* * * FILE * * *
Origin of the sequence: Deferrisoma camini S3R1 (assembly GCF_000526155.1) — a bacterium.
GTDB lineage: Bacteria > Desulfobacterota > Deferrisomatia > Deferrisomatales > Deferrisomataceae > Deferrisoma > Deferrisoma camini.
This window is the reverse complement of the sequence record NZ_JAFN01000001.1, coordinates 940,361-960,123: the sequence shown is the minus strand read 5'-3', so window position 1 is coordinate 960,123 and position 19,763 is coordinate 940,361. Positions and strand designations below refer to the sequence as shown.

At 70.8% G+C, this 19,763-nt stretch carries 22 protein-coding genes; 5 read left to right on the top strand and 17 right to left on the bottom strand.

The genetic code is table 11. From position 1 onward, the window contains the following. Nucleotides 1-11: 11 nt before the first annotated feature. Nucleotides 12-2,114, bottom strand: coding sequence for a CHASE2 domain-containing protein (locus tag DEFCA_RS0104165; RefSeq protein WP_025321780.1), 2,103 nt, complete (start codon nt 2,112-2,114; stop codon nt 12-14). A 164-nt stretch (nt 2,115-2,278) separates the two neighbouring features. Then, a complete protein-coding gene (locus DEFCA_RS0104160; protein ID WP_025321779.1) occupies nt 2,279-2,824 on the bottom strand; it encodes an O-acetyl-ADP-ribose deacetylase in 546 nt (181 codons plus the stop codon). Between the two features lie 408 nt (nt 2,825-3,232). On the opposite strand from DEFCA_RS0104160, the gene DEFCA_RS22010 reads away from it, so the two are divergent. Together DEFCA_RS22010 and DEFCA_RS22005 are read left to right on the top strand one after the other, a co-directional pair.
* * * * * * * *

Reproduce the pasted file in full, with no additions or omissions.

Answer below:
Origin of the sequence: Deferrisoma camini S3R1 (assembly GCF_000526155.1) — a bacterium.
GTDB lineage: Bacteria > Desulfobacterota > Deferrisomatia > Deferrisomatales > Deferrisomataceae > Deferrisoma > Deferrisoma camini.
This window is the reverse complement of the sequence record NZ_JAFN01000001.1, coordinates 940,361-960,123: the sequence shown is the minus strand read 5'-3', so window position 1 is coordinate 960,123 and position 19,763 is coordinate 940,361. Positions and strand designations below refer to the sequence as shown.

At 70.8% G+C, this 19,763-nt stretch carries 22 protein-coding genes; 5 read left to right on the top strand and 17 right to left on the bottom strand.

The genetic code is table 11. From position 1 onward, the window contains the following. Nucleotides 1-11: 11 nt before the first annotated feature. Nucleotides 12-2,114, bottom strand: coding sequence for a CHASE2 domain-containing protein (locus tag DEFCA_RS0104165; RefSeq protein WP_025321780.1), 2,103 nt, complete (start codon nt 2,112-2,114; stop codon nt 12-14). A 164-nt stretch (nt 2,115-2,278) separates the two neighbouring features. Then, a complete protein-coding gene (locus DEFCA_RS0104160; protein ID WP_025321779.1) occupies nt 2,279-2,824 on the bottom strand; it encodes an O-acetyl-ADP-ribose deacetylase in 546 nt (181 codons plus the stop codon). Between the two features lie 408 nt (nt 2,825-3,232). On the opposite strand from DEFCA_RS0104160, the gene DEFCA_RS22010 reads away from it, so the two are divergent. Together DEFCA_RS22010 and DEFCA_RS22005 are read left to right on the top strand one after the other, a co-directional pair.